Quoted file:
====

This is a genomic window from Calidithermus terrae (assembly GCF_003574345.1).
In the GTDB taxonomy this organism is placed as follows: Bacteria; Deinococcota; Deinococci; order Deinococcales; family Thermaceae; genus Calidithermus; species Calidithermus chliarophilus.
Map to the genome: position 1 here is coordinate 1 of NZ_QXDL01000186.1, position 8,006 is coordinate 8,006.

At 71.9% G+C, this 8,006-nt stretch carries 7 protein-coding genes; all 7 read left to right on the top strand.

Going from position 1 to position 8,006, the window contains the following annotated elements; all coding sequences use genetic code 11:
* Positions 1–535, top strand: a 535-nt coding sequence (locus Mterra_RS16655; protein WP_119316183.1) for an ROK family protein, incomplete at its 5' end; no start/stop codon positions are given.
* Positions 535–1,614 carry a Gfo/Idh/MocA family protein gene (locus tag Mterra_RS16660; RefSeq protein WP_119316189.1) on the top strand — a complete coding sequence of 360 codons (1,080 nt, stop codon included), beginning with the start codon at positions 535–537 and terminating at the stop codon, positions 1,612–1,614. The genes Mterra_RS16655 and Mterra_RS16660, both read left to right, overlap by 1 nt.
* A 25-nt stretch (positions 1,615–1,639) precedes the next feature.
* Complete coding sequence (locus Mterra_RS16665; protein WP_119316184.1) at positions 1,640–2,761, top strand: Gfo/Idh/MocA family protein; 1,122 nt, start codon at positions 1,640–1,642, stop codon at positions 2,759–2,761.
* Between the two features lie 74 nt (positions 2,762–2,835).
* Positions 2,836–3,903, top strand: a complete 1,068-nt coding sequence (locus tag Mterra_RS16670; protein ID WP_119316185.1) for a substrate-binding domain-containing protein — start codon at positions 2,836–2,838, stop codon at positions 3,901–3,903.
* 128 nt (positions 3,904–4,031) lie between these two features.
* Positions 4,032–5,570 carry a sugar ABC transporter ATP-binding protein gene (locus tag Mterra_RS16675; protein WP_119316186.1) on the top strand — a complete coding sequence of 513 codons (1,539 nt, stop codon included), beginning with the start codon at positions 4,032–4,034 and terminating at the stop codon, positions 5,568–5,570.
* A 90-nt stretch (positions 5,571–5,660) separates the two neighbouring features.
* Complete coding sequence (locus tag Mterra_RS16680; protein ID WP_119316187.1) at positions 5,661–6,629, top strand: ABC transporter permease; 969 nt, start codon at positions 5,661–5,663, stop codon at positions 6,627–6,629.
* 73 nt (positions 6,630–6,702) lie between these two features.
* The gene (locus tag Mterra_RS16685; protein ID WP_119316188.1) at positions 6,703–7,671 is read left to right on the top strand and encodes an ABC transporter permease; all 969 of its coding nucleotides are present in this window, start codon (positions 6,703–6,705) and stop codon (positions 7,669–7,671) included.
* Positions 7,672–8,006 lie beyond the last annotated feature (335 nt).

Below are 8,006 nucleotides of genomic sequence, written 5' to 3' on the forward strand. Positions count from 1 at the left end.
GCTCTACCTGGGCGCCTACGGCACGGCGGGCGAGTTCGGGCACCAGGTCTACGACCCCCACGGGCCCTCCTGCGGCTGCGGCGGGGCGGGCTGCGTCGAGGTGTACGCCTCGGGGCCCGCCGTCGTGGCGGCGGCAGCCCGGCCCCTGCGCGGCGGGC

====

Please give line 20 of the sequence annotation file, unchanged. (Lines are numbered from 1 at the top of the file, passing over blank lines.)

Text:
GCTCTACCTGGGCGCCTACGGCACGGCGGGCGAGTTCGGGCACCAGGTCTACGACCCCCACGGGCCCTCCTGCGGCTGCGGCGGGGCGGGCTGCGTCGAGGTGTACGCCTCGGGGCCCGCCGTCGTGGCGGCGGCAGCCCGGCCCCTGCGCGGCGGGC